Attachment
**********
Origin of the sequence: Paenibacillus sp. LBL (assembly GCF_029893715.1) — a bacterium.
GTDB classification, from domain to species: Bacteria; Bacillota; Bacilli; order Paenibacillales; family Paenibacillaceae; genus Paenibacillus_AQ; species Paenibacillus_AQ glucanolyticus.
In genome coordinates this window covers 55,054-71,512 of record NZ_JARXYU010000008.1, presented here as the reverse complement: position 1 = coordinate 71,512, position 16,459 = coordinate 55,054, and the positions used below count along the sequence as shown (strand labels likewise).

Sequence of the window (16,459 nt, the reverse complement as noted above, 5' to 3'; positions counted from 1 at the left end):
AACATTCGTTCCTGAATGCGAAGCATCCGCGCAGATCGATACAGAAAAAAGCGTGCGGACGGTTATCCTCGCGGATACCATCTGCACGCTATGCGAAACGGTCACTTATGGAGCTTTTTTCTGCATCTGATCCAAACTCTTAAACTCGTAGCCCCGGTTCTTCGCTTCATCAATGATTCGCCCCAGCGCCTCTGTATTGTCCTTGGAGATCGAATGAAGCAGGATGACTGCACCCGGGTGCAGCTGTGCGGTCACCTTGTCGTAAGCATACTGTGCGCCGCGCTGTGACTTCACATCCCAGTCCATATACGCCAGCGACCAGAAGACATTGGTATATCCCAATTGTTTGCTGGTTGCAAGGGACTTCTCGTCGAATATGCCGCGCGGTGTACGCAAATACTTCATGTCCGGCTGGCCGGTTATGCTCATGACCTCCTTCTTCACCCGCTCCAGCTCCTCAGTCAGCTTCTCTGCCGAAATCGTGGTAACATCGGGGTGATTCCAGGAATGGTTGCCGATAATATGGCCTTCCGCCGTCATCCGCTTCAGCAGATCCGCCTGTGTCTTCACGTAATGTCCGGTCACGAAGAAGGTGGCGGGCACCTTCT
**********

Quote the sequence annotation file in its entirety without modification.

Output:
Origin of the sequence: Paenibacillus sp. LBL (assembly GCF_029893715.1) — a bacterium.
GTDB classification, from domain to species: Bacteria; Bacillota; Bacilli; order Paenibacillales; family Paenibacillaceae; genus Paenibacillus_AQ; species Paenibacillus_AQ glucanolyticus.
In genome coordinates this window covers 55,054-71,512 of record NZ_JARXYU010000008.1, presented here as the reverse complement: position 1 = coordinate 71,512, position 16,459 = coordinate 55,054, and the positions used below count along the sequence as shown (strand labels likewise).

Sequence of the window (16,459 nt, the reverse complement as noted above, 5' to 3'; positions counted from 1 at the left end):
AACATTCGTTCCTGAATGCGAAGCATCCGCGCAGATCGATACAGAAAAAAGCGTGCGGACGGTTATCCTCGCGGATACCATCTGCACGCTATGCGAAACGGTCACTTATGGAGCTTTTTTCTGCATCTGATCCAAACTCTTAAACTCGTAGCCCCGGTTCTTCGCTTCATCAATGATTCGCCCCAGCGCCTCTGTATTGTCCTTGGAGATCGAATGAAGCAGGATGACTGCACCCGGGTGCAGCTGTGCGGTCACCTTGTCGTAAGCATACTGTGCGCCGCGCTGTGACTTCACATCCCAGTCCATATACGCCAGCGACCAGAAGACATTGGTATATCCCAATTGTTTGCTGGTTGCAAGGGACTTCTCGTCGAATATGCCGCGCGGTGTACGCAAATACTTCATGTCCGGCTGGCCGGTTATGCTCATGACCTCCTTCTTCACCCGCTCCAGCTCCTCAGTCAGCTTCTCTGCCGAAATCGTGGTAACATCGGGGTGATTCCAGGAATGGTTGCCGATAATATGGCCTTCCGCCGTCATCCGCTTCAGCAGATCCGCCTGTGTCTTCACGTAATGTCCGGTCACGAAGAAGGTGGCGGGCACCTTCT